Windows 7 Forums

Welcome to Windows 7 Forums. Our forum is dedicated to helping you find support and solutions for any problems regarding your Windows 7 PC be it Dell, HP, Acer, Asus or a custom build. We also provide an extensive Windows 7 tutorial section that covers a wide range of tips and tricks.


Windows 7: Programs Files (86) seems to switch partitions in my dual boot system

20 Feb 2012   #1
dmhueber

Winddows 7 64bit and windows 7 32bit
 
 
Programs Files (86) seems to switch partitions in my dual boot system

I have a laptop setup dual boot. Windows 7 64bit and windows 32Bit (both professional versions). The 64 bit was installed on a partition with drive letter C:, and the 32 bit with a driver letter e:. I like to ghost both partitions, but I notice that the 64bit's "program files (86)" directory shows up on C: when runnig the 64bit Windows 7, but is not listed on C: when I runt he 32bit version of Windows 7. Instead it is on the e: dirve. Where is it really?
Mainly, I want to know what to ghost to get everyting both operating systems need, in two seperate operations (someday I ditch the 32-bit).

Before I actually start yet another thread discussing why one should not dual boot 64/32bit. I have good reasaons. I must (for work) use obsolete hardware that has no 64 bit drivers. (Note XP compatibility mode and VMWARE will not run the 32bit driver, unless there is something I do not know about VMWARE. These are OK solutions for incompatable hardware, not custom drivers.) In any case, besides using the devices without 64bit drivers, I will be developing new drivers for two devices (that my company created to replace the obsolete hardware), and I need to create drivers for 64bit and 32-bit (in this case Windows 7 64bit, and an embedded 32-bit Windows).

I guess what I'm asking is, what mechanism would make it appear the x86 program files move in a dual boot system?


My System SpecsSystem Spec
.
20 Feb 2012   #2
gregrocker

 

If installed correctly from boot as it must with a different bit-version, when booted either Win7 installation should be on C.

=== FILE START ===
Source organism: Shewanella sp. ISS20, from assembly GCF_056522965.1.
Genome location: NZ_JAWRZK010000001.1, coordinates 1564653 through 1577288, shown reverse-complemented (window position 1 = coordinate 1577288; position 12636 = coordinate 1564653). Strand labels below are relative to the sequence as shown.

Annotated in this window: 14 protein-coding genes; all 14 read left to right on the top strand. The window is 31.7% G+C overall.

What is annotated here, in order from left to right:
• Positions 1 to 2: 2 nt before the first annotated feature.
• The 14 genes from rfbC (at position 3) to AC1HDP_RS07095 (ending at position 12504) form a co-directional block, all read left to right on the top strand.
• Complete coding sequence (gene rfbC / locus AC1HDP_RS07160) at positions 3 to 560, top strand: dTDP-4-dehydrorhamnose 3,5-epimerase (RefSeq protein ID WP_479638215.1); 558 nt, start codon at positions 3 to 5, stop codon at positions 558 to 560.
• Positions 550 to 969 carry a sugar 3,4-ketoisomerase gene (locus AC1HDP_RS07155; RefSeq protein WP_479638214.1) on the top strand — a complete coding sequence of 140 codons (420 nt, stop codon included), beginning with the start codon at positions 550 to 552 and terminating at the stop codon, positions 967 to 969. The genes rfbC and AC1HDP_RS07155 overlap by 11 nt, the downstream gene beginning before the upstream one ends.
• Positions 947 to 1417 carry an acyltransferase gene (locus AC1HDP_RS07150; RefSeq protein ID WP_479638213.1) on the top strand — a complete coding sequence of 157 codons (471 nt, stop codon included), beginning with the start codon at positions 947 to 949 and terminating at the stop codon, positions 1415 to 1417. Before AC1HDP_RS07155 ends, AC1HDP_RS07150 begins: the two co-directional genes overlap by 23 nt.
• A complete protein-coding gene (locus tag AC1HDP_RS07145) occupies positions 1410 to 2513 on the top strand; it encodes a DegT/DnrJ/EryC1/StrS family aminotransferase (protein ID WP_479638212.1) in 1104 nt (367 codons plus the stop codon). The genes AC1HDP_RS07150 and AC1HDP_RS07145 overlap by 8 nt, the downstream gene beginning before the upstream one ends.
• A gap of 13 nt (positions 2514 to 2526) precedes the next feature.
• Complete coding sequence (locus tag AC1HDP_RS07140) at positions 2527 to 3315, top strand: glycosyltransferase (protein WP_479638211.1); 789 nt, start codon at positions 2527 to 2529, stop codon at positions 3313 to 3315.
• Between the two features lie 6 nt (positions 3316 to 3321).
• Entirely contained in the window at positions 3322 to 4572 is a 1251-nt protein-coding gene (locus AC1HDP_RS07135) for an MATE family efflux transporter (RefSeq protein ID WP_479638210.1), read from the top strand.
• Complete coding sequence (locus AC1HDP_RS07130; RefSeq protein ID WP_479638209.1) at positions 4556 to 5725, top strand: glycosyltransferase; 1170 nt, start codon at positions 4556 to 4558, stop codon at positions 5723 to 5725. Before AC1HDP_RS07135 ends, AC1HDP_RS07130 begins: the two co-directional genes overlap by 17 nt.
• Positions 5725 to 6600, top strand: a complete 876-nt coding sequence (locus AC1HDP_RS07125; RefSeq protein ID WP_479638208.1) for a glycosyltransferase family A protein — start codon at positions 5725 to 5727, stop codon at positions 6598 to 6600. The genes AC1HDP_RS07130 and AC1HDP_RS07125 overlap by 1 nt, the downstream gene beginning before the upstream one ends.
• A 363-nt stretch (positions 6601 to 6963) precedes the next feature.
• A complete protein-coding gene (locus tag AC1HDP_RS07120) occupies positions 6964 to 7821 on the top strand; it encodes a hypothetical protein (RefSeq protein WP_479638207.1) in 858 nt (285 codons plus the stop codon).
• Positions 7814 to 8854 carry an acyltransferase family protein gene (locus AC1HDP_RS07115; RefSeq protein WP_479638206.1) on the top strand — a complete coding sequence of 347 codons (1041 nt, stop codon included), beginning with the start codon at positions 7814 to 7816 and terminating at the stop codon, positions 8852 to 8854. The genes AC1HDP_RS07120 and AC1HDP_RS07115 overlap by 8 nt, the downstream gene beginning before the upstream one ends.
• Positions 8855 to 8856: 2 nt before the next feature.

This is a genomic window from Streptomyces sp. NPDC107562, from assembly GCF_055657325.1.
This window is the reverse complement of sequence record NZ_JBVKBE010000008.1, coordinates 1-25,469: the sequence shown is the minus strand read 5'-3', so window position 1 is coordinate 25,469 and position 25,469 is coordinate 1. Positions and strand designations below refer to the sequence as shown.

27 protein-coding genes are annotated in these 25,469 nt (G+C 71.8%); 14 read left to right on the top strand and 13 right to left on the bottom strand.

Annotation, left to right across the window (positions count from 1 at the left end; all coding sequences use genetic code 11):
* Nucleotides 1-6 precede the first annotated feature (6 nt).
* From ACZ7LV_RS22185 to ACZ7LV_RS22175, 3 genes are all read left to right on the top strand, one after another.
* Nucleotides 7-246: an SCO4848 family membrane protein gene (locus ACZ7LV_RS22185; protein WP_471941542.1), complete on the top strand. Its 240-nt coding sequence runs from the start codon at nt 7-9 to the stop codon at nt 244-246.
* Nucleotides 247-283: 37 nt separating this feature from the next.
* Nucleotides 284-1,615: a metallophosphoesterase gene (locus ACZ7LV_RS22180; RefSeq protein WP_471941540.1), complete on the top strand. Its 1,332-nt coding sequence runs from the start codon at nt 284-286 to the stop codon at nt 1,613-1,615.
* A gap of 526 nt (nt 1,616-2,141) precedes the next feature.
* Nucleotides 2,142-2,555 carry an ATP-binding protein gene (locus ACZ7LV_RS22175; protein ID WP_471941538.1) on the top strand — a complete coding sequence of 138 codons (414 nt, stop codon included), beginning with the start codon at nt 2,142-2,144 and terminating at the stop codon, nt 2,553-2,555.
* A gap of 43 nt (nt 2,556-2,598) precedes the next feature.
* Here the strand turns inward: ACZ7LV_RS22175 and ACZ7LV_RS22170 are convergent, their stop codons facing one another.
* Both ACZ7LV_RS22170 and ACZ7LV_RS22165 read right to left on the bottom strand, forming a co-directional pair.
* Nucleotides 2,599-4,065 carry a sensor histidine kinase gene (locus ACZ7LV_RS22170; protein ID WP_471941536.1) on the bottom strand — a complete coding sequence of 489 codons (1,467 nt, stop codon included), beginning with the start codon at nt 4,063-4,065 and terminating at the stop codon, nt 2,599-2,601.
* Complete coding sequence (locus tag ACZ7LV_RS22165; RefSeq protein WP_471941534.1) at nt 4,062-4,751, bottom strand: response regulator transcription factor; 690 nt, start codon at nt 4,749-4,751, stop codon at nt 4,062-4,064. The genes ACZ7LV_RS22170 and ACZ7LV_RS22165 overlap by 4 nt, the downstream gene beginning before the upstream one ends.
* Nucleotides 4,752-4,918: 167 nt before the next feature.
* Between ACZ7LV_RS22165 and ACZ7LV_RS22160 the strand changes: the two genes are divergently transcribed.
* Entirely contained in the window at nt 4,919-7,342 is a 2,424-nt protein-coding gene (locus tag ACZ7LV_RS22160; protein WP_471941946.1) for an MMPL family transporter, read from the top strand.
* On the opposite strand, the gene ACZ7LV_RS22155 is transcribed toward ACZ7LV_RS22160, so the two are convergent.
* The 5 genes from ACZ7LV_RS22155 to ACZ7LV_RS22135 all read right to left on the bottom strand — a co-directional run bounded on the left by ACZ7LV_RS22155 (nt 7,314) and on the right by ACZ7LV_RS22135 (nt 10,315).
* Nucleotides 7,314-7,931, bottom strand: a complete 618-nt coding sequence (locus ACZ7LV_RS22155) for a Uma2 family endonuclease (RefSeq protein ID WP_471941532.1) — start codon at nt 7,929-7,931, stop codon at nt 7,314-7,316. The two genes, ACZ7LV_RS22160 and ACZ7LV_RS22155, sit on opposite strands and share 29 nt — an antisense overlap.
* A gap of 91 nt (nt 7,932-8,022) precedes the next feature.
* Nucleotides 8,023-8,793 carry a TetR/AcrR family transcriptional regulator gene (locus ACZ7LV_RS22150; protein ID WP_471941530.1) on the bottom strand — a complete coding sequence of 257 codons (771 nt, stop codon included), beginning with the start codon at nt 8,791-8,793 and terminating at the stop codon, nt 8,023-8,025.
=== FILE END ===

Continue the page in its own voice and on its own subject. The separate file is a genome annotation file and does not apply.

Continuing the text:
The other installation will appear in explorer with another letter which is virtual and insignificant. What's important only is that the OS is C when booted.

Sometimes it is our own perspective that needs to be changed - from real world to virtual.
My System SpecsSystem Spec
20 Feb 2012   #3
pbcopter

Windows 7 Ultimate x64 SP1, Windows 8.1 Pro x64, Windows 10 Pro x64
 
 

Which ever Windows 7 system is active will use the letter C:. Therefore the other inactive Windows 7 will use another letter, in you case E:.
The Programs (x86) folder remains with the partition where the 64 bit Windows 7 is installed reagrdless of the drive letter assigned.

If you rename the Windows 7 x64 drive from Local to Windows 7 x64 when it is active, you will be able to see that only the drive letter changes when it become the inactive system.
My System SpecsSystem Spec
.

20 Feb 2012   #4
dmhueber

Winddows 7 64bit and windows 7 32bit
 
 

Thanks pbcopter and gregrocker,


I was sure that it was my perpective that had to be changed, but my prespective is tough to change.

The reason I want to know is that I have a lot of time into configuring both systems for software developement. I mainly want to be sure I can creat a ghost of both systems, and I can maintain them after doing a lot of configuration work. So I need to
know that if a ghost c: a get something I understand.


It seems both of you are both saying the partition that windows 64bit was installed (C in is really where "program files (86) files are? This is exaclty what I see when I run windows 64bit. I see everthing as I expect. A "program files" (for 64 bit apps) and a "program files (x86)" (for 32bit apps) both on drive C: (which is the only letter assigned to a primary partition, at manual before I installed Windows 32bit). If I looke over at the e: drive letter. I see only a "program files" directory which belongs to the windows 7 32bit. Makes sense, even to me.

You saying that when I boot into the windows 7 32bit (which I installed on a partition I assigned drive letter e that drive letters assigned to partitions change, so that Windows 7 32-bit runs form c:? Therefore, all the windows system files "program files", "windows" etc. now appear to be on letter c:, and I'm seeing "all" the system files assocated with Windows 64bit as being located on e: (just becuase e: is the next availabe drive letter.). Similarly, if I boot into windows 64-bit, all the 64bit OS's files know appear on C: (again), and the inactive 32bit files appear on e: (again).


So let me get this clear, you are saying the drive letters of my partitions are changed on boot depending on the which Windows (32bit or 64bit) I boot. Everything seems to move even the "user" files switch drive letters. The active OS always get the letter c:. I only noticed the one directory name that is not part of Windows 32bit! This makes sense, let me know if I understand you incorrectly. It makes things easy as well, I feet a bit stupid. (I even think I used to know this years ago when I had dual boot NT machines.